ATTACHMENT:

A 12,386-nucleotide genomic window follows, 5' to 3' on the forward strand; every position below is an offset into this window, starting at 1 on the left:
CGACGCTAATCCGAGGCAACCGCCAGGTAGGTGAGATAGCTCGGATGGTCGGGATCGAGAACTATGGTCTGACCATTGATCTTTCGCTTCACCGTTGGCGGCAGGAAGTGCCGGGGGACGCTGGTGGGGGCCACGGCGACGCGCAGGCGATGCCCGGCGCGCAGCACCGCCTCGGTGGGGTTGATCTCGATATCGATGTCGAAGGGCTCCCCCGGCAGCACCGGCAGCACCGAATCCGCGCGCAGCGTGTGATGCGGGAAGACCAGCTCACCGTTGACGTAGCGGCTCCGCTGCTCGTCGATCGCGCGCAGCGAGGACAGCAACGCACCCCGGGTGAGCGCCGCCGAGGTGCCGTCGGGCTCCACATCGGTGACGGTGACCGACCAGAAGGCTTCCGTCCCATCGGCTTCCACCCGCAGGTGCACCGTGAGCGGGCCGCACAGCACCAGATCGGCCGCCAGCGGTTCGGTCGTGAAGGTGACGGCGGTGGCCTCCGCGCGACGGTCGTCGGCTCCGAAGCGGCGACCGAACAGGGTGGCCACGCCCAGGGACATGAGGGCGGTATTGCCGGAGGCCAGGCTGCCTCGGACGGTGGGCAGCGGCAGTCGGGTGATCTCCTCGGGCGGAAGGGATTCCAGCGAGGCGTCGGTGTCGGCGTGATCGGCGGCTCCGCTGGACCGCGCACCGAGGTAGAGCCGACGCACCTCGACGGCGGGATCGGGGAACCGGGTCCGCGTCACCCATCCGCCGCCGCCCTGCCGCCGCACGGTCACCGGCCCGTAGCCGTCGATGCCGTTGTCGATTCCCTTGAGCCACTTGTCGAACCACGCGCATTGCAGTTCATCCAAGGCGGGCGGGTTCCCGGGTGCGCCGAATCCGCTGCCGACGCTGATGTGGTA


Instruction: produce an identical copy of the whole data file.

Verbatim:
A 12,386-nucleotide genomic window follows, 5' to 3' on the forward strand; every position below is an offset into this window, starting at 1 on the left:
CGACGCTAATCCGAGGCAACCGCCAGGTAGGTGAGATAGCTCGGATGGTCGGGATCGAGAACTATGGTCTGACCATTGATCTTTCGCTTCACCGTTGGCGGCAGGAAGTGCCGGGGGACGCTGGTGGGGGCCACGGCGACGCGCAGGCGATGCCCGGCGCGCAGCACCGCCTCGGTGGGGTTGATCTCGATATCGATGTCGAAGGGCTCCCCCGGCAGCACCGGCAGCACCGAATCCGCGCGCAGCGTGTGATGCGGGAAGACCAGCTCACCGTTGACGTAGCGGCTCCGCTGCTCGTCGATCGCGCGCAGCGAGGACAGCAACGCACCCCGGGTGAGCGCCGCCGAGGTGCCGTCGGGCTCCACATCGGTGACGGTGACCGACCAGAAGGCTTCCGTCCCATCGGCTTCCACCCGCAGGTGCACCGTGAGCGGGCCGCACAGCACCAGATCGGCCGCCAGCGGTTCGGTCGTGAAGGTGACGGCGGTGGCCTCCGCGCGACGGTCGTCGGCTCCGAAGCGGCGACCGAACAGGGTGGCCACGCCCAGGGACATGAGGGCGGTATTGCCGGAGGCCAGGCTGCCTCGGACGGTGGGCAGCGGCAGTCGGGTGATCTCCTCGGGCGGAAGGGATTCCAGCGAGGCGTCGGTGTCGGCGTGATCGGCGGCTCCGCTGGACCGCGCACCGAGGTAGAGCCGACGCACCTCGACGGCGGGATCGGGGAACCGGGTCCGCGTCACCCATCCGCCGCCGCCCTGCCGCCGCACGGTCACCGGCCCGTAGCCGTCGATGCCGTTGTCGATTCCCTTGAGCCACTTGTCGAACCACGCGCATTGCAGTTCATCCAAGGCGGGCGGGTTCCCGGGTGCGCCGAATCCGCTGCCGACGCTGATGTGGTA